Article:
The Alcazar and Barrio Santa Cruz

CollageCredits:  Template by J Sprague Photo collage; Paper by Scrapmuss Designs

After a night of soulful music and dancing, elated from the cultural assimilation, we were back on the street the next day for more. The Santa Cruz district, also known as Barrio Santa Cruz, the old Jewish quarters, is just a hop away from our hostel.

Best known for its small plazas—Plaza de Santa Cruz, Plaza de los Venerables,

plaza-alianzaPlaza Alianza
plaza dona elviraPlaza Dona Elvira

Plaza Alianza, Plaza de Dona Elvira among others—hidden around the lively labyrinth of narrow streets and alleys awash with shops not only of touristy souvenirs

shopSangre Espanola–burnt my MC here.

and bars indulged too by locals,

bars

it is a natural gathering of visitors and the community alike. Picturesque lime-washed houses added to its charm.

And in this district stands 3 UNESCO World Heritage sites:

cathedral-from-triunfoThe Cathedral from Plaza del Triunfo

the Cathedral and its Giralda, the Archivo de Indias (which we failed to enter), and the Alcazar.

On the southeast side of the Plaza del Triunfo stands the Real Alcazar, supposedly the oldest European palace still in use.

alcazr-from-triunfoThe Alcazar from Plaza del Triunfo

Walking through the Alcazar is like walking through the history of Seville.

alcazar-collage

Art and architecture designs throughout the palace are marked by the diversity of cultures starting in Moorish times to the Middle Ages, the Renaissance, Baroque, and the XIX century.

Before it became the royal palace of Christian Kings, it was once a Moorish fortress. Today, it is still used as a part-time residence of the Spanish royal family, although only a few rooms are closed to the public.

alcazar-2

Built by Moorish architecture, the structure standing today still has details of a medieval fortress.

gardens

The gardens are outstanding, but I say that the picturesque Patio de las Doncellas, the Ambassador’s Hall,

patio-de-los-doncellas-2

patio-de-las-doncellas

patio-de-los-doncellas-3

with its tranquil pond that reflects the Mudejar plasterwork will transport you to another time. The intricate carvings and mosaic will leave you in awe.

The castle is huge, which took up half of our day. All the walking left us craving for tapas. And my notes tell me that Bodega Santa Cruz is the place to be when in the area.

bodega-santa-cruz

The bar wasn’t swarming with people yet, as it was only half past 11, so we easily found a table at the corner, in plain view of our bartender who wrote our orders down in chalk.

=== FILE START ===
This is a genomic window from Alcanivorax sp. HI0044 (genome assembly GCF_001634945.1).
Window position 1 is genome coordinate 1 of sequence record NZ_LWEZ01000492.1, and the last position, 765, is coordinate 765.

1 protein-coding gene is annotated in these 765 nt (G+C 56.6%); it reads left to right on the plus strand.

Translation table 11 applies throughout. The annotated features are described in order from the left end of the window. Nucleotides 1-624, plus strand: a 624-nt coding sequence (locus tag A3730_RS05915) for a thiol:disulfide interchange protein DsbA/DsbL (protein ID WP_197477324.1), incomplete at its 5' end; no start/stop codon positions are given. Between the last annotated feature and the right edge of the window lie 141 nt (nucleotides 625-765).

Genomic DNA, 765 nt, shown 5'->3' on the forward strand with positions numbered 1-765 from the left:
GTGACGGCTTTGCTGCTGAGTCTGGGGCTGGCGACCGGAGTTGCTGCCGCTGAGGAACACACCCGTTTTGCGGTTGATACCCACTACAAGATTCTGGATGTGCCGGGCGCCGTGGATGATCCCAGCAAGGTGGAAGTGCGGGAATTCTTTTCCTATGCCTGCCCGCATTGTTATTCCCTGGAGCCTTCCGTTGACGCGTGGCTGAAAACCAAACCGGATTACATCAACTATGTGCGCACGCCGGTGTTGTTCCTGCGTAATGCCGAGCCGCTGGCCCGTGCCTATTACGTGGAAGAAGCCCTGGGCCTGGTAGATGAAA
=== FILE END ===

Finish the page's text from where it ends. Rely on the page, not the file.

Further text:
Bodega-sta.-cruz-dishesLeft to right: pringa, berenjenas con miel (fried aubergines with honey and salt), lomo chipiona

One by one, he calls out our orders, pringa, lomo chipiona, alitas de pollo, berenjenas con miel… all good that left us gratified.

And after wandering through the barrio, we were back for more tapas, al fresco this time.

Cafe-Alianza

We settled for Café Alianza at the plaza of the same name.

Restaurant-Alianza

Satisfying early dinner in a lovely square, a great way to cap the day.

Useful Info:

Bodega Sta. Cruz
Calle Rodrigo Caro, 1A
+35 954 21 32 46
 
Café Restaurante Alianza
Calle de Rodrigo Caro, 9
+34 954 21 76 35
 
Royal Alcazar of Seville
Patio de Banderas
+34 954 50 23 24
 
Sangre Española
Calle Santa Teresa, 4
+34 954 22 72 26
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Our Flamenco Fling

I took a leaflet. “This is better,” the lady at the counter recommended a different one. “If you don’t mind, it’s at the outskirt of Sevilla. You will be picked up,” she added. “It’s €38 per person and comes with drinks and tapas.”

plaza-del-toro

And so, there we were in front of the Plaza del Toro a quarter before eight as instructed. At exactly eight, a van stopped in front, a lady came out greeted us and off we went.

Maria introduced herself as the co-owner of Flamenco Esencia, the company on the leaflet. They promised an authentic flamenco performance in an intimate setting. Not that easy to come by today, so I heard. Most performances are produced with tourists in mind. Maria, being a flamenco dancer herself (and respected one in the industry at that), had thought to revive flamenco performances the way it was intended to be: up close, spontaneous, and unplugged.

artists

With her influence, she has established and upcoming but promising flamenco artists on stage together resulting in performances that vary in style and temperament, depending on who are performing. We were awarded an outstanding, heartrending performance.

countrysideWe had a glimpse of the Sevillian countryside on our way to the venue in Salteras, a small village 10 kilometers away from the city center.

saltero

In a narrow street, we walked into a high 19th-century bodega where we were greeted with a glass of wine.

seating

stage

It is a small space with a high ceiling that has seats only for a limited number of people, I estimate about 40. Aside from the eight of us, a few more people arrived; I assumed were regular enthusiasts and friends.

tapas

A flavorsome choice of tapas, which included freshly carved Jamon Iberico, cheese and mouth-watering patatas tortilla, followed after the impressive, soulful performance.

jamon

The informality and friendliness that was shown the entire evening evoked a sense of genuine hospitality that I suspect isn’t felt in a regular show in the city.